UNITED STATES.- Consumer prices rose in June from a year earlier at the fastest pace in more than six years, lifted by more expensive gas, car insurance, and higher rent.
The Labor Department said Thursday that the consumer price index ticked up just 0.1 percent in June. But inflation jumped 2.9 percent from a year earlier, the largest annual gain since February 2012. Core prices, which exclude the volatile food and energy categories, rose 0.2 percent in June and 2.3 percent from a year earlier.
Solid economic growth and supply bottlenecks have pushed inflation past the Federal Reserve’s 2 percent target, after price gains had languished below that level for six years. That is a key reason that Fed officials expect to raise short-term rates twice more this year.
Price gains may intensify if President Donald Trump makes good on his threat Tuesday to slap tariffs on $200 billion of Chinese goods, including furniture, hats, and handbags. If implemented, those duties, combined with tariffs put in place last week, would mean about half of China’s imports would be subject to extra duties, likely boosting costs for consumers.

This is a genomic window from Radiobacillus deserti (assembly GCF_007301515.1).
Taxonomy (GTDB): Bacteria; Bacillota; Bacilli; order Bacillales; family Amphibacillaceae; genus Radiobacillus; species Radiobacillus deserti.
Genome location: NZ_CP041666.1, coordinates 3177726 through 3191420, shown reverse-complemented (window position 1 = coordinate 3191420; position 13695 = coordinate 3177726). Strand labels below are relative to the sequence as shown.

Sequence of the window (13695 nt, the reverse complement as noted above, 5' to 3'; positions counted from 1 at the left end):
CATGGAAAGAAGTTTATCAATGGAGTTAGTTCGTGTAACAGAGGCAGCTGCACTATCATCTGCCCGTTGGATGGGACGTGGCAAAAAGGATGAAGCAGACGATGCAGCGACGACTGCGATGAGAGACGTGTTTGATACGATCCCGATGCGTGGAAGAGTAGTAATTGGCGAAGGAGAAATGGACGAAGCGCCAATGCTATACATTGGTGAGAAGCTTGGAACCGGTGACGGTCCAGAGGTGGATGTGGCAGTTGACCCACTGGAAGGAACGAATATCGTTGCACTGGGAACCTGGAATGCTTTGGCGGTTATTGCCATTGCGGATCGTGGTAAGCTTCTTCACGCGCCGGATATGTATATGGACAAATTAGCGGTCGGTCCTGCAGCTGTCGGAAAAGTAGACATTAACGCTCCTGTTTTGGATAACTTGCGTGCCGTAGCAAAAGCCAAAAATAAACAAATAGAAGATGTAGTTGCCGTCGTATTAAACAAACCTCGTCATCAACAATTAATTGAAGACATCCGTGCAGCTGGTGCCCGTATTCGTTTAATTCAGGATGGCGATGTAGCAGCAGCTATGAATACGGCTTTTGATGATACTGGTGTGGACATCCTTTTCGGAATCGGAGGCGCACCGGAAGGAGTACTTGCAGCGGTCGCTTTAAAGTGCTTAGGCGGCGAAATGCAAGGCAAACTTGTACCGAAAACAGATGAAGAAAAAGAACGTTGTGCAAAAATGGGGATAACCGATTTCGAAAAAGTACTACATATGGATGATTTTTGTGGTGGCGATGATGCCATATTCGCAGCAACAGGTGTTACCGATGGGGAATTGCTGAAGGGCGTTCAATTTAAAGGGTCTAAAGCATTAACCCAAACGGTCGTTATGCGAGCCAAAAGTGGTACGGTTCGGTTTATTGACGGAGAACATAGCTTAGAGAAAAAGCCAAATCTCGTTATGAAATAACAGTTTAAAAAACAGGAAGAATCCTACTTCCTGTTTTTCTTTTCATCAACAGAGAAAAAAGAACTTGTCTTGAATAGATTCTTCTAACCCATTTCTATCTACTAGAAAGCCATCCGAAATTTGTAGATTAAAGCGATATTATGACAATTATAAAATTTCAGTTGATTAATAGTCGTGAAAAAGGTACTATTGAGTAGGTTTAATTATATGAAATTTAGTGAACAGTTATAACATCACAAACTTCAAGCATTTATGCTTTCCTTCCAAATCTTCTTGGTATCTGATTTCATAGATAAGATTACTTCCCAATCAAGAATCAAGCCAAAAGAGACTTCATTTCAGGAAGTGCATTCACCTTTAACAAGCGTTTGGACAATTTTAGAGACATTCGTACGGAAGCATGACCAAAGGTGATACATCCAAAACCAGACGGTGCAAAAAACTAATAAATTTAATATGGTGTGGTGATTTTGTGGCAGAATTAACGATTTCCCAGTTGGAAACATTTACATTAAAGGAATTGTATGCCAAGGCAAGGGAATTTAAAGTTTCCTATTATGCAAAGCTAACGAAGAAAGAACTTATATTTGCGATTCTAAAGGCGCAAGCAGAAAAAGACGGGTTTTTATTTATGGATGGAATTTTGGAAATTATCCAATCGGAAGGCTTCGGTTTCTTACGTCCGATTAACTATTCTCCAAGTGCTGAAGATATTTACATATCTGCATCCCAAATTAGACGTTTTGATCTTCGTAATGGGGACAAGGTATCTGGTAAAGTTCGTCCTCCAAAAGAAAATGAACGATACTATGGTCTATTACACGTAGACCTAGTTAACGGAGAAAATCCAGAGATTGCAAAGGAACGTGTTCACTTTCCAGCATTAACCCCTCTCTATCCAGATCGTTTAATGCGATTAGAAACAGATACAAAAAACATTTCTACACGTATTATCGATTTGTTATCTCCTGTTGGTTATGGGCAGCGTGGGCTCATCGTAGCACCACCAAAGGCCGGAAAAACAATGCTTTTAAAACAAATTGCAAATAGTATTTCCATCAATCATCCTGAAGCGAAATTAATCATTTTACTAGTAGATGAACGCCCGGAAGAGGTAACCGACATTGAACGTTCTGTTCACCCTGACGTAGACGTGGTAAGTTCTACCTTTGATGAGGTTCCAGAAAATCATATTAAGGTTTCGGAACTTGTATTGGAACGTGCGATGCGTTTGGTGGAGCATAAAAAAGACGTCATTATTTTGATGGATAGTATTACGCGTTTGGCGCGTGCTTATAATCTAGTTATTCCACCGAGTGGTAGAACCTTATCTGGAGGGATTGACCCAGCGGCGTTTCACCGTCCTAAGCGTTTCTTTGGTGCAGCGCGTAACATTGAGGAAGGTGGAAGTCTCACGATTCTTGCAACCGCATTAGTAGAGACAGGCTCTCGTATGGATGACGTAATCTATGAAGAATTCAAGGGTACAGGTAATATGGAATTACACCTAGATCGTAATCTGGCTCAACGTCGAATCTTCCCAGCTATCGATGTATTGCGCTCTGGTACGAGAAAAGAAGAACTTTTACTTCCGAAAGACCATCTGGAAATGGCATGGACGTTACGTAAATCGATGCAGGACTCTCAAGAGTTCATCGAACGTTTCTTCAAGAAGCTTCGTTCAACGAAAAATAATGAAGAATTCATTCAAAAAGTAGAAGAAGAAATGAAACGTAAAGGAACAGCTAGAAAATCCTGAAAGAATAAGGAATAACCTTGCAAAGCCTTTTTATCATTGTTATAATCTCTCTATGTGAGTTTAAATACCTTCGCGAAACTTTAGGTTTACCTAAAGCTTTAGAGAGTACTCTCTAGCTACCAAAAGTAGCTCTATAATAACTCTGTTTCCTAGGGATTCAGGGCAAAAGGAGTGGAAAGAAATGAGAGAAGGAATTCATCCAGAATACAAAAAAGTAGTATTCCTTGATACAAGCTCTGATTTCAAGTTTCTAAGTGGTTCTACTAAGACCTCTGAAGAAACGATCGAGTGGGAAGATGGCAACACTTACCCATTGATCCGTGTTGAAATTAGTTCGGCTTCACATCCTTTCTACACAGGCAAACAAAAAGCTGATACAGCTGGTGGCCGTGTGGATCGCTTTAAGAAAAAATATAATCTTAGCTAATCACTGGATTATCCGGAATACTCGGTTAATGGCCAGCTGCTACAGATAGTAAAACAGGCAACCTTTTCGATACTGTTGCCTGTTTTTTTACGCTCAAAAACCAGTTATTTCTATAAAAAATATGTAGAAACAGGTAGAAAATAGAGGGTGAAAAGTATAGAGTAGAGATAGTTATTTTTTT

Andrew Hunter, an economist at Capital Economics, said overall inflation may decline in the coming months as the recent gas price spikes level off. Prices at the pump averaged $2.88 a gallon nationwide Thursday, down 3 cents from mid-June.
“Nonetheless, with the labor market exceptionally tight and activity expanding strongly, we think that core inflation has further to rise,” Hunter said in a research note.